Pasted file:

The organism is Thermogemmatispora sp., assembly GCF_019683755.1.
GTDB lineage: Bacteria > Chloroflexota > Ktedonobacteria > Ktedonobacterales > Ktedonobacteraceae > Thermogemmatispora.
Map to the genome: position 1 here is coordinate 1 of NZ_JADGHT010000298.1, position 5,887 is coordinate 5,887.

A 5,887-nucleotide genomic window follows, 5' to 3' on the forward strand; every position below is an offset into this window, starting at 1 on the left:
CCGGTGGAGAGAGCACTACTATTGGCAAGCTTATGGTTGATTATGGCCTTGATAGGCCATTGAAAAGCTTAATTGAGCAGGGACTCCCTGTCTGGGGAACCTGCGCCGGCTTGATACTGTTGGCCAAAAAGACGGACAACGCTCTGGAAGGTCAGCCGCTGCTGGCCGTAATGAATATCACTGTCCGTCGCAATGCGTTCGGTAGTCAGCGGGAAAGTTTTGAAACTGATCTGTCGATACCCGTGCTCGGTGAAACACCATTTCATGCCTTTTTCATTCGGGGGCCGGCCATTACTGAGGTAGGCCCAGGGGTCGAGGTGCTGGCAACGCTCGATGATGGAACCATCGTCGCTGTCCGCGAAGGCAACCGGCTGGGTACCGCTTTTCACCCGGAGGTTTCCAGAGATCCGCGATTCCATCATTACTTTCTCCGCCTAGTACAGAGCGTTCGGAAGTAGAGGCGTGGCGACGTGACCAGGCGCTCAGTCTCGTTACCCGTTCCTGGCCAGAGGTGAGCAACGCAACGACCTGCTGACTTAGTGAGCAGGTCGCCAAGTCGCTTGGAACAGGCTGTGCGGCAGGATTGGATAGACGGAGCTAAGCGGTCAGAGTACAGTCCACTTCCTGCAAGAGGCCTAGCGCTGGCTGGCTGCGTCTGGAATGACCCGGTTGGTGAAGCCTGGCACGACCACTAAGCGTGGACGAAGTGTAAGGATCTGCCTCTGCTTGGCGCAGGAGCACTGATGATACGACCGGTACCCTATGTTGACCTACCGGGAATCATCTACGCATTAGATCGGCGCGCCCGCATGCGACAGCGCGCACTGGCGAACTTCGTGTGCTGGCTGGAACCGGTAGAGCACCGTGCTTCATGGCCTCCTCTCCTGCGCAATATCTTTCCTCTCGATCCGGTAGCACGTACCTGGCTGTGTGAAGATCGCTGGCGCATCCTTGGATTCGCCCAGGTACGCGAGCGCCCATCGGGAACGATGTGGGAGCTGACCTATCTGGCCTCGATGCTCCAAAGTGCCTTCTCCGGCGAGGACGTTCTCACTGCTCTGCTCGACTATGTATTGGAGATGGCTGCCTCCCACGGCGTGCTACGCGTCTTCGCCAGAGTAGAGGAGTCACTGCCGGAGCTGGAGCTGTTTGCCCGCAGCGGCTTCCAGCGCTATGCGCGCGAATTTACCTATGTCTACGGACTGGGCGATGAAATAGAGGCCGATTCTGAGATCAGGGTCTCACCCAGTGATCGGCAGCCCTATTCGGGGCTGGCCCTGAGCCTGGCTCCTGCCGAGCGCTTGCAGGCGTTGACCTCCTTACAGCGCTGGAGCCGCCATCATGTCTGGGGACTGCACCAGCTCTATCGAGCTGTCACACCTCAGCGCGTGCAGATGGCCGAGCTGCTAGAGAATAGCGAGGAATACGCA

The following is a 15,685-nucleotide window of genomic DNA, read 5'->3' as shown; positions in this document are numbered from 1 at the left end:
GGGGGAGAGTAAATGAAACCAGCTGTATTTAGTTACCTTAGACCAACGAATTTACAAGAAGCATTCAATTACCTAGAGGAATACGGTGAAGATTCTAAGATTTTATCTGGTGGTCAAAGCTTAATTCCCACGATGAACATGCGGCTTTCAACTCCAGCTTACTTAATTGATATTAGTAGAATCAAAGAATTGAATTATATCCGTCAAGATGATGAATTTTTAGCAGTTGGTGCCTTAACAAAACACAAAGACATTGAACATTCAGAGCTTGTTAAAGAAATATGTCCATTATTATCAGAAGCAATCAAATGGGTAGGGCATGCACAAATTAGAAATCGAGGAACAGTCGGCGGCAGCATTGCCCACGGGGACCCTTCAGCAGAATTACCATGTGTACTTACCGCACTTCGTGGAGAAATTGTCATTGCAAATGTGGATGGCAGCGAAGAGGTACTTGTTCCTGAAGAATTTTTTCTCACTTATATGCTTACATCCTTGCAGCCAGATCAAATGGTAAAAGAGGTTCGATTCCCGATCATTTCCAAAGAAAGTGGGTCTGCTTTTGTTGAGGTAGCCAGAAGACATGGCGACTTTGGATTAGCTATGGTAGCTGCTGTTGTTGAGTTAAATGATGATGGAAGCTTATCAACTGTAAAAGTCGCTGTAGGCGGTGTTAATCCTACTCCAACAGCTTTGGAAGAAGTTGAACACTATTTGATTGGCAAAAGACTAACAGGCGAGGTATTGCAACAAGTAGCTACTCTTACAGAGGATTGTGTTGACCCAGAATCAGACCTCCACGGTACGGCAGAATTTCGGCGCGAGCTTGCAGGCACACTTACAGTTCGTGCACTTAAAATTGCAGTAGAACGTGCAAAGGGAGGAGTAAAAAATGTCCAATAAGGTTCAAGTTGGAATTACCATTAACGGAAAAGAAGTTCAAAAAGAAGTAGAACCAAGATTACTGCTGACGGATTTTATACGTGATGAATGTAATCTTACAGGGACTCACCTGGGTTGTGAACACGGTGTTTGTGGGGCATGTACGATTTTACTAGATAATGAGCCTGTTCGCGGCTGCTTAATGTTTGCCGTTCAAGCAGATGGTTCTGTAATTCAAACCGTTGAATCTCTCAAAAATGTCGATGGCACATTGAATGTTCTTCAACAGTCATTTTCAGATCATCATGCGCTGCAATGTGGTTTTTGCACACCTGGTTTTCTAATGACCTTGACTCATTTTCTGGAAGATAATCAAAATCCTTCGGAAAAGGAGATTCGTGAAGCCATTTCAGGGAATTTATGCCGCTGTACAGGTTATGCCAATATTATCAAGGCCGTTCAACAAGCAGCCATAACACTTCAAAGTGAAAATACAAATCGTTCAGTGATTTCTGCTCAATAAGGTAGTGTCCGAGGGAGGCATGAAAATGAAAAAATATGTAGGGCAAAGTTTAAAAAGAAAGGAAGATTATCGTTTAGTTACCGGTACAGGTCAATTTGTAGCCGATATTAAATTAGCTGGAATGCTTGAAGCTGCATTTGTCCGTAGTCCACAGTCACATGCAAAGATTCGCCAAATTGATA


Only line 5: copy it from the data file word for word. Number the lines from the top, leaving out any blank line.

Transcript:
CCGGTGGAGAGAGCACTACTATTGGCAAGCTTATGGTTGATTATGGCCTTGATAGGCCATTGAAAAGCTTAATTGAGCAGGGACTCCCTGTCTGGGGAACCTGCGCCGGCTTGATACTGTTGGCCAAAAAGACGGACAACGCTCTGGAAGGTCAGCCGCTGCTGGCCGTAATGAATATCACTGTCCGTCGCAATGCGTTCGGTAGTCAGCGGGAAAGTTTTGAAACTGATCTGTCGATACCCGTGCTCGGTGAAACACCATTTCATGCCTTTTTCATTCGGGGGCCGGCCATTACTGAGGTAGGCCCAGGGGTCGAGGTGCTGGCAACGCTCGATGATGGAACCATCGTCGCTGTCCGCGAAGGCAACCGGCTGGGTACCGCTTTTCACCCGGAGGTTTCCAGAGATCCGCGATTCCATCATTACTTTCTCCGCCTAGTACAGAGCGTTCGGAAGTAGAGGCGTGGCGACGTGACCAGGCGCTCAGTCTCGTTACCCGTTCCTGGCCAGAGGTGAGCAACGCAACGACCTGCTGACTTAGTGAGCAGGTCGCCAAGTCGCTTGGAACAGGCTGTGCGGCAGGATTGGATAGACGGAGCTAAGCGGTCAGAGTACAGTCCACTTCCTGCAAGAGGCCTAGCGCTGGCTGGCTGCGTCTGGAATGACCCGGTTGGTGAAGCCTGGCACGACCACTAAGCGTGGACGAAGTGTAAGGATCTGCCTCTGCTTGGCGCAGGAGCACTGATGATACGACCGGTACCCTATGTTGACCTACCGGGAATCATCTACGCATTAGATCGGCGCGCCCGCATGCGACAGCGCGCACTGGCGAACTTCGTGTGCTGGCTGGAACCGGTAGAGCACCGTGCTTCATGGCCTCCTCTCCTGCGCAATATCTTTCCTCTCGATCCGGTAGCACGTACCTGGCTGTGTGAAGATCGCTGGCGCATCCTTGGATTCGCCCAGGTACGCGAGCGCCCATCGGGAACGATGTGGGAGCTGACCTATCTGGCCTCGATGCTCCAAAGTGCCTTCTCCGGCGAGGACGTTCTCACTGCTCTGCTCGACTATGTATTGGAGATGGCTGCCTCCCACGGCGTGCTACGCGTCTTCGCCAGAGTAGAGGAGTCACTGCCGGAGCTGGAGCTGTTTGCCCGCAGCGGCTTCCAGCGCTATGCGCGCGAATTTACCTATGTCTACGGACTGGGCGATGAAATAGAGGCCGATTCTGAGATCAGGGTCTCACCCAGTGATCGGCAGCCCTATTCGGGGCTGGCCCTGAGCCTGGCTCCTGCCGAGCGCTTGCAGGCGTTGACCTCCTTACAGCGCTGGAGCCGCCATCATGTCTGGGGACTGCACCAGCTCTATCGAGCTGTCACACCTCAGCGCGTGCAGATGGCCGAGCTGCTAGAGAATAGCGAGGAATACGCA